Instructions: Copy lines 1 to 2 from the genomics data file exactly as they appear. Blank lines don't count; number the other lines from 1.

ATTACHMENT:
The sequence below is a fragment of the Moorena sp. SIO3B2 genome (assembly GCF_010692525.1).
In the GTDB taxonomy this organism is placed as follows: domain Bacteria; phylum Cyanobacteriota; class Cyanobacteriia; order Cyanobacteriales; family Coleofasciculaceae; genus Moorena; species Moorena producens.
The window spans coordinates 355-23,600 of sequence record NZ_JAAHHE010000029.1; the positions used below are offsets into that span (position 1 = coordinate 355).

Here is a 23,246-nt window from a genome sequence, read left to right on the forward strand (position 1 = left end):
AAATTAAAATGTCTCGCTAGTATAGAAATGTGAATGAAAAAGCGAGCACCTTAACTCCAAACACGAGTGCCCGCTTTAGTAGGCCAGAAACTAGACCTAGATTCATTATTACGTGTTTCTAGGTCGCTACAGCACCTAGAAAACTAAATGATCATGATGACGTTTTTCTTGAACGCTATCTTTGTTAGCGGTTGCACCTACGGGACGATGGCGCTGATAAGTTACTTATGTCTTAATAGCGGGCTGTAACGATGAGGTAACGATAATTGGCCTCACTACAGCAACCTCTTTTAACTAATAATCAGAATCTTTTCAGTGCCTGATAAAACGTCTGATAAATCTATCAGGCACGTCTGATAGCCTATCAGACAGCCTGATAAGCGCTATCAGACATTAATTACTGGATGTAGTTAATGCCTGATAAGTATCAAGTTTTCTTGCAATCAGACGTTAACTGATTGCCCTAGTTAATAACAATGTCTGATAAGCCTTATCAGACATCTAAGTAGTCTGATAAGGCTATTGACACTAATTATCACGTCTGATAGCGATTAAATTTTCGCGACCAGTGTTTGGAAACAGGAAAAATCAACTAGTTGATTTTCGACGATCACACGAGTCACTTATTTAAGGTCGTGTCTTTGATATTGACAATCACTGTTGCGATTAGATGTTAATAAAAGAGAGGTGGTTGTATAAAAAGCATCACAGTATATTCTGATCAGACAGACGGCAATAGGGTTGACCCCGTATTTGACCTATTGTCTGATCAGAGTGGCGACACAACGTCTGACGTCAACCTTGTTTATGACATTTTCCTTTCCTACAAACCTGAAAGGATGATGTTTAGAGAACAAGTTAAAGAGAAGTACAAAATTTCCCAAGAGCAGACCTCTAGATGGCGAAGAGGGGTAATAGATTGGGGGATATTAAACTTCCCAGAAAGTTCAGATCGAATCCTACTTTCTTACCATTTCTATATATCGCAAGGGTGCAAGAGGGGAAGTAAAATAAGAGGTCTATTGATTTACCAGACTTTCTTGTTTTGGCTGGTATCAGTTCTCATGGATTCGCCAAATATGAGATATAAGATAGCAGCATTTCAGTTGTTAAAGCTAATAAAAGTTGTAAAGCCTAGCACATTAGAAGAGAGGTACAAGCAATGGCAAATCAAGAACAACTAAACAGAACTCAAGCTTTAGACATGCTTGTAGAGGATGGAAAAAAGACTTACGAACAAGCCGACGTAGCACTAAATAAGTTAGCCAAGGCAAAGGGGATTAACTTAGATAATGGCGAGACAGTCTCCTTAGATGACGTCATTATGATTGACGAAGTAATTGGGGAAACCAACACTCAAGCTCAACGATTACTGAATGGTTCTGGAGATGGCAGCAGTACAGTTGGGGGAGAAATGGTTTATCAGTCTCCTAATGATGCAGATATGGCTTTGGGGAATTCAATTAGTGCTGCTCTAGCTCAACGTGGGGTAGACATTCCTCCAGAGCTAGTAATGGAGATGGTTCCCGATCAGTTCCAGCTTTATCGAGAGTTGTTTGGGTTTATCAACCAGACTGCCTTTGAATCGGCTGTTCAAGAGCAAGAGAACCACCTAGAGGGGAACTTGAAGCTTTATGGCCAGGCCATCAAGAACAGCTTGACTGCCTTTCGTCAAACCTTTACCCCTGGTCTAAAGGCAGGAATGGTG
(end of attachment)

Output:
The sequence below is a fragment of the Moorena sp. SIO3B2 genome (assembly GCF_010692525.1).
In the GTDB taxonomy this organism is placed as follows: domain Bacteria; phylum Cyanobacteriota; class Cyanobacteriia; order Cyanobacteriales; family Coleofasciculaceae; genus Moorena; species Moorena producens.